“The order is no longer there.”
That simple statement, attributed to China Southern‘s UK and Ireland key account manager Dean Saxby, appears to leave the carrier’s future deliveries of the 737 MAX dead. The comment was made at a breakfast briefing in London this morning.
UPDATE (15:00 EDT 31 July 19): The statement in question is now claimed to be a misquoted remark. That removes most of the speculation about the future of the order, though not necessarily all of it. Potential options for the future state remain fluid as the recertification process continues. The original story continues below, because some of that discussion remains interesting, even if the order is not really dead (in public) yet.
The carrier owns 26 of the type today and with an additional 64 on order. While several airlines have suggested that they might cancel or that they had concerns about the future of the type this appears to be the first airline that has stated outright that it will not take the additional aircraft since the grounding.
But the comment also lacked much in the way of detail or clarification. Why would a middle-manager in the UK be making such announcements, for example?
Saxby did, however, confirm that the carrier is able to run its operation without the 26 grounded MAX planes. The other 800+ planes in the fleet, along with some new deliveries, are picking up the slack.
Paying the Penalties
Typically an order cancellation comes with significant financial penalties. As reported in The Air Current earlier this month, the contracts offer airlines an out for cancellation when the deliveries are six months delayed. This would not be sufficient for China Southern to scuttle its entire 64-frame backlog immediately, however, as the delivery timing of those planes is not all within the narrow time window.
Moving from an individual aircraft cancellation without penalty to a full order book scrubbing is a significant step, both for the airline and for Boeing. But it is also not unprecedented that future state orders are shifted, adjusted and swapped without penalties applying. Order deposits from the 737 MAX could transition to 787 or NMA frames, for example, when China Southern makes a future fleet order. American Airlines made a similar shift with its now-scuttled A350 order, picking up additional single-aisle Airbus family aircraft instead.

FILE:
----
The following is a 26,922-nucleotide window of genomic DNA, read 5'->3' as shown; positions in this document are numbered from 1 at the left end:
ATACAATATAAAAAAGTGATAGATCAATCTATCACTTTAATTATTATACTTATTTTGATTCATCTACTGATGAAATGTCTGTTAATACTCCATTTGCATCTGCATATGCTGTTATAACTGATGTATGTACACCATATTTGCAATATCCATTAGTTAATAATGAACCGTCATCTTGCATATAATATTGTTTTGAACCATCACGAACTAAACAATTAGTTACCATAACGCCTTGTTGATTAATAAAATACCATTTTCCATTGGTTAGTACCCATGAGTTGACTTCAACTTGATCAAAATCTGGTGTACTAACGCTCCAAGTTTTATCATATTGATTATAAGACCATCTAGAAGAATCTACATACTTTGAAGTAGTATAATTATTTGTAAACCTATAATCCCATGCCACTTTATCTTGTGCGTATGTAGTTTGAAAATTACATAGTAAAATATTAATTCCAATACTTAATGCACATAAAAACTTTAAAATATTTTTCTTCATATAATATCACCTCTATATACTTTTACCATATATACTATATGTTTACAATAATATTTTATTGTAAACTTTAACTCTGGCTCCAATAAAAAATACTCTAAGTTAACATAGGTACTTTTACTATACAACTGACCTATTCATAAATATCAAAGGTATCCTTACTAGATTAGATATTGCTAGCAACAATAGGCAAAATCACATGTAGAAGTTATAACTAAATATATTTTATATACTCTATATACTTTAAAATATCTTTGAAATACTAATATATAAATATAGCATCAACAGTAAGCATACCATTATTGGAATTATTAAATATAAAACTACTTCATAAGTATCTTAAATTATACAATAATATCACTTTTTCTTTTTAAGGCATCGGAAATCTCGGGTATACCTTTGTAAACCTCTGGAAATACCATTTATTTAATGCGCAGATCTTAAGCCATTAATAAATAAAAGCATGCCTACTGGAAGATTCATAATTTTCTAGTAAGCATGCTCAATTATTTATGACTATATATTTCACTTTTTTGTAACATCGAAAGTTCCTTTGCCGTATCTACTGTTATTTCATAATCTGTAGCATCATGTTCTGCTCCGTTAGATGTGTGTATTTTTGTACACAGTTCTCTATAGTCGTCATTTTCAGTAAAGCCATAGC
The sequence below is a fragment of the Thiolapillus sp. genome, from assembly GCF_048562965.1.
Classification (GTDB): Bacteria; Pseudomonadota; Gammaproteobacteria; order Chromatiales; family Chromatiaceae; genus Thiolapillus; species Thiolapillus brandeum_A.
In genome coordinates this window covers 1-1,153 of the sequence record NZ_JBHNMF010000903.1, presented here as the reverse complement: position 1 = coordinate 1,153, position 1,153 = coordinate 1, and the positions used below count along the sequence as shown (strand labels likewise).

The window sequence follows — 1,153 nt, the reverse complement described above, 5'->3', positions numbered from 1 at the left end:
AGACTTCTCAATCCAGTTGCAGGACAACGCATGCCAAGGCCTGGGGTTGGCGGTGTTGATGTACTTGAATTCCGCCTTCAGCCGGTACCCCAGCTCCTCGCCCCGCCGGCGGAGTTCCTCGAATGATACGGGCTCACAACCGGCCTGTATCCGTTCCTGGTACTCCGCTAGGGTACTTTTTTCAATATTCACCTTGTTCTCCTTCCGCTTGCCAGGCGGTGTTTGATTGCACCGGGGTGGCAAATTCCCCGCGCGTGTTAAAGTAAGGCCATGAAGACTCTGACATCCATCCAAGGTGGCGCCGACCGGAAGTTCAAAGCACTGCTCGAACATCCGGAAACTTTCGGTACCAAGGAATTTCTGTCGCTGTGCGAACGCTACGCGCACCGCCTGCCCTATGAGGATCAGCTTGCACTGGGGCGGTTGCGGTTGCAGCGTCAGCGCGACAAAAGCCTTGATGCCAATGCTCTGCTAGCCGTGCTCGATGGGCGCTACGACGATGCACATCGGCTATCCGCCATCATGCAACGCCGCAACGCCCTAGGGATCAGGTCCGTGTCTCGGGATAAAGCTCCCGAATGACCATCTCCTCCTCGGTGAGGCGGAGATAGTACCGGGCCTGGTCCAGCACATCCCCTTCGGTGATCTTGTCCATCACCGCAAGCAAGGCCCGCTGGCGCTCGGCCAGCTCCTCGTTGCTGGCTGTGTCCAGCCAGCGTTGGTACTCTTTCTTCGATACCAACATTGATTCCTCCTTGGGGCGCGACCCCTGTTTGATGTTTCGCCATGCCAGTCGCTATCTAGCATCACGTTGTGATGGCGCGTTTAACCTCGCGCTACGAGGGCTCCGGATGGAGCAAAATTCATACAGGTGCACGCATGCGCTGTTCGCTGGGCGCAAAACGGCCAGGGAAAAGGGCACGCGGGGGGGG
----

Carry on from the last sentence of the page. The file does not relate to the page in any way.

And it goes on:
An alternate view
Maybe there is some confusion embedded in Saxby’s comments. Maybe the order isn’t truly dead. Or maybe the future state was not supposed to be shared just yet. Maybe this is a (terribly awkward) attempt to negotiate for future compensation and concessions through public comments rather than in private.
Indeed, it is highly unlikely that a formal order cancellation has been submitted and processed yet. The penalty situation alone makes that idea bad business for everyone. But that doesn’t mean the intention is not there from company management. And that correlates well with reports from Boeing’s media relations team that the cancellation news is inaccurate. Where along the timeline of such a move does the situation sit right now??
There are still plenty of ways this situation could play out. Maybe the planes are delivered but leased to another airline rather than operated by China Southern. Maybe it is just a deferral eventually. Maybe it is just that the route planning team is not currently accounting for the planes in the fleet because the timing of their return to service is so opaque.
But the fact that someone of his rank was willing to comment publicly on the topic in such a blunt manner definitely bears consideration.
Does it matter?
With just under 5,000 737 MAX aircraft on order (officially the order book crossed 5,000, but that included a large number from Jet Airways that must now be discounted), the loss of 64 frames from the backlog is a relatively small blip for Boeing. Aircraft manufacturers often oversubscribe their delivery schedule a bit, knowing that airline needs will shift and that new orders might pop up. Indeed, European conglomerate IAG signed an MoU for 200 of the type recently, with delivery timings that make this sort of shift mildly useful to Boeing. In that context this could be seen as a non-event for the aircraft manufacturer.
It also, however, could be seen as the canary in the coal mine. Most airlines with 737 MAX orders outstanding are avoiding too much in the way of direct public comment. They talk about awaiting information from regulators and that they’ll negotiate compensation claims as deliveries resume. Planning too much now for an uncertain future timeline makes little sense. If comments like this one from China Southern start to multiply and spread to other carriers, the news could quickly turn much worse for Boeing.
The company already accounted for billions of dollars in costs related to the grounding and fixing the broken planes. Those numbers are likely to grow anyways but airlines walking away will exacerbate the effect.